Intro to Fashion – Learning Portfolio Post #4


Raf Simons for Jil Sander                                                                                                Man’s suit, polyester, cotton, nylon, spandex, spring 2011                                       MFIT, museum purchase


I think the designer’s intention of making the man’s suit in pink color is that he wanted to reverse the “pink stereotype” of being a young female color. In the late 1920s, it’s controversy about whether pink is for girls or boys, the final result is obvious in nowadays social context that pink is for girls and blue is for boys. This kind of either-or concept added to the color makes it has a lot of limitations in self-expression, especially in the fashion field. An important notion of this exhibition is to discuss how the color of pink could be interpreted in fashion in terms of gender. The color of pink tightly relates to the young female in the fashion field in modern times, it’s challenging for designers to break the stereotype and willing to take the risk of losing customers to use pink color in male garments. The curators included this garment in the exhibition is because of that comparing with other 1960s pink garments that reinforced the stereotype of pink-for-girl in the exhibition, this Raf Simons man suit challenges the stereotype and shows how the fashion field moves forward from the either-or concept to the both-and concept. The caption of this garment in the museum says: “Raf Simons’ work for Jil Sander included important pink designs for both men and women.” I think my interpretation aligns with the designer’s intention because he wanted to experiment with a color that people often relates it to a certain gender by applying it in the opposite gender’s dress practice.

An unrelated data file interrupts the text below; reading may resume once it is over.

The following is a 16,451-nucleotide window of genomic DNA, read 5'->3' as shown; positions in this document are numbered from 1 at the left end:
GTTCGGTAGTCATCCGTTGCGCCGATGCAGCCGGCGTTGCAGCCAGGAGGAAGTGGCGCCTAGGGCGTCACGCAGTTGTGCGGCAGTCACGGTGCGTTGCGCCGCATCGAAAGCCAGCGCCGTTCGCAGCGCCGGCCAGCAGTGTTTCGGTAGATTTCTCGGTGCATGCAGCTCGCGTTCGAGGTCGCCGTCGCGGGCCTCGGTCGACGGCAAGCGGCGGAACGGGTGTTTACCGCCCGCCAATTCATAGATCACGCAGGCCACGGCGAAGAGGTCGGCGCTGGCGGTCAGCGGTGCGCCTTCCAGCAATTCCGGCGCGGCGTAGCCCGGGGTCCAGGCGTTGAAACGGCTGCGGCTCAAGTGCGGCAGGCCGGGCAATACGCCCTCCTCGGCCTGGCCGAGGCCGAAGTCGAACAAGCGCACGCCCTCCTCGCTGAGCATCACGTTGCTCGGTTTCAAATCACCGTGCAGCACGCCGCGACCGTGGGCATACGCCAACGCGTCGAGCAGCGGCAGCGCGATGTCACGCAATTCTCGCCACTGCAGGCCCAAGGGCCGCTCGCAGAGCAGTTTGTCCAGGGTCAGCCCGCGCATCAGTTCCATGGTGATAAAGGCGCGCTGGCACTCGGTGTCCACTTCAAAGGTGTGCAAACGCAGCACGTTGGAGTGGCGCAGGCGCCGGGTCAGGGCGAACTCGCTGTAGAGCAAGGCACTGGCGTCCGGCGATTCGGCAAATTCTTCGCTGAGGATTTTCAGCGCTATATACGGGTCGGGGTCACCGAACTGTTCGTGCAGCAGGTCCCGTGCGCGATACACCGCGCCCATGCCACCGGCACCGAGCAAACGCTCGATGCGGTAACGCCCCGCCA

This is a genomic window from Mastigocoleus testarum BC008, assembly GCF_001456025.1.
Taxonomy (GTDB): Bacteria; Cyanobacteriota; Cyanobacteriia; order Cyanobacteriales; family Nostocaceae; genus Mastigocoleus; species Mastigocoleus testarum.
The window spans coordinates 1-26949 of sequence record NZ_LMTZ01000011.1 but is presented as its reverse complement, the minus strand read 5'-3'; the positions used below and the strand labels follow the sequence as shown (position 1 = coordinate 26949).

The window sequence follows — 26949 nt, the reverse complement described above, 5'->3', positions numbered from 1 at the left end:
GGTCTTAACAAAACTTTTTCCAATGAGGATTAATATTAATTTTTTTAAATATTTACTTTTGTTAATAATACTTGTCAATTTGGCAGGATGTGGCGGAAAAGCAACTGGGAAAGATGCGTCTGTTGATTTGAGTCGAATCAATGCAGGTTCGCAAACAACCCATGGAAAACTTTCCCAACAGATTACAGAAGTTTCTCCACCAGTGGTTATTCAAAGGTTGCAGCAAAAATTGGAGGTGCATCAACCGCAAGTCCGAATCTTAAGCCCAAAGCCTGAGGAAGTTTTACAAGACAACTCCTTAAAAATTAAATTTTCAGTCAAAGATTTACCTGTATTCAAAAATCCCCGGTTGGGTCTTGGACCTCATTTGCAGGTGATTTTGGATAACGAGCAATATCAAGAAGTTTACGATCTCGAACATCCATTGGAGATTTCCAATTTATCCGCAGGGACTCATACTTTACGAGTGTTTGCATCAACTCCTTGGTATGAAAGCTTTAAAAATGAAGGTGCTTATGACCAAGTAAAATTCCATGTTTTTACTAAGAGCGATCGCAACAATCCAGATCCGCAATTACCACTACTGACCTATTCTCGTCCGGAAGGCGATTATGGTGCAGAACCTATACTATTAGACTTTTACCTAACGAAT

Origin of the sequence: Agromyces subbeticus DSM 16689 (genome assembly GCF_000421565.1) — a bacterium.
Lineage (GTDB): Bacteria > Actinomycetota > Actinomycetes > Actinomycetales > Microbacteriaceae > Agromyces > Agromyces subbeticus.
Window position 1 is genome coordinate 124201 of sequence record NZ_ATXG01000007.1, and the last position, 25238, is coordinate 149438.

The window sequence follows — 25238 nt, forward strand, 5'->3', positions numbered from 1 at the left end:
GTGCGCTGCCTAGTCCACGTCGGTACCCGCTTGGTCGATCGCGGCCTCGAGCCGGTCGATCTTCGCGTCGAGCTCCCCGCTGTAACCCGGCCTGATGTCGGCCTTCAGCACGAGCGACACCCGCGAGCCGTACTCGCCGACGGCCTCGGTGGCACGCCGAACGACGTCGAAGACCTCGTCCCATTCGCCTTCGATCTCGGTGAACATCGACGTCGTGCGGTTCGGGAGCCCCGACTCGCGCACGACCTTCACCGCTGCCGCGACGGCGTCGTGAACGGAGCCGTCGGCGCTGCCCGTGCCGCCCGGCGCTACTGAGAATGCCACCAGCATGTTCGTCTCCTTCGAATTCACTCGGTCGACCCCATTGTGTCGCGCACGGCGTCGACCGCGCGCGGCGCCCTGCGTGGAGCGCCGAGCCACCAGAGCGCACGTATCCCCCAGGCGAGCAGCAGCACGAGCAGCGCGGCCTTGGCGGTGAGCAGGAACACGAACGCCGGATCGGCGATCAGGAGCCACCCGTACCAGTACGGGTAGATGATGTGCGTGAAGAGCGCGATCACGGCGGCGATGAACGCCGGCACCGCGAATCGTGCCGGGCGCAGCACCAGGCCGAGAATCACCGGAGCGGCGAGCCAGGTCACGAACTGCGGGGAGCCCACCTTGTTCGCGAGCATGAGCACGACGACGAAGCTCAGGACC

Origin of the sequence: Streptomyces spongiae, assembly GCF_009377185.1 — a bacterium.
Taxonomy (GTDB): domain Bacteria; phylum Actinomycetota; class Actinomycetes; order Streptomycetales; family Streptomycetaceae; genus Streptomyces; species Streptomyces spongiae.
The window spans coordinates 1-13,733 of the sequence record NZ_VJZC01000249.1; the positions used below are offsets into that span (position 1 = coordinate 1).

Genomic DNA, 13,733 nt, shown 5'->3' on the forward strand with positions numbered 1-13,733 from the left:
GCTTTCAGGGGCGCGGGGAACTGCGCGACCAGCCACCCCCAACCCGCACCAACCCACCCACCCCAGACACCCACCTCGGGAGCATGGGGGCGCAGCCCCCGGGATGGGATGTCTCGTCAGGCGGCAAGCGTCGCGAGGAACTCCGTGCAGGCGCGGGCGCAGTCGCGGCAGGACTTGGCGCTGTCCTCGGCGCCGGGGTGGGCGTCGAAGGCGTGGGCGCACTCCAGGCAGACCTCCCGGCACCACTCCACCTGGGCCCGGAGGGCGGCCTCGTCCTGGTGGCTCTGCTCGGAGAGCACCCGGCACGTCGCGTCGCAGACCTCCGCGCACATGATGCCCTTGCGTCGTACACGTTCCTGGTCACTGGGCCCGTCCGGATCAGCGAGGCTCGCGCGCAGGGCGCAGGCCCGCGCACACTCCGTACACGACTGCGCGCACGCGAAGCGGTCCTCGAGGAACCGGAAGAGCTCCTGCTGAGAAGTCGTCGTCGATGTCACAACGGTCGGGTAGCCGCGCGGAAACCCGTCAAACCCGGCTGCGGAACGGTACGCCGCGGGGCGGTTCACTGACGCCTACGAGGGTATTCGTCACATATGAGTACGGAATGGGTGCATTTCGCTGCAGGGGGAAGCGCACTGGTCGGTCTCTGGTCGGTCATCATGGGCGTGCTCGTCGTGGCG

Leave a reply

Skip to toolbar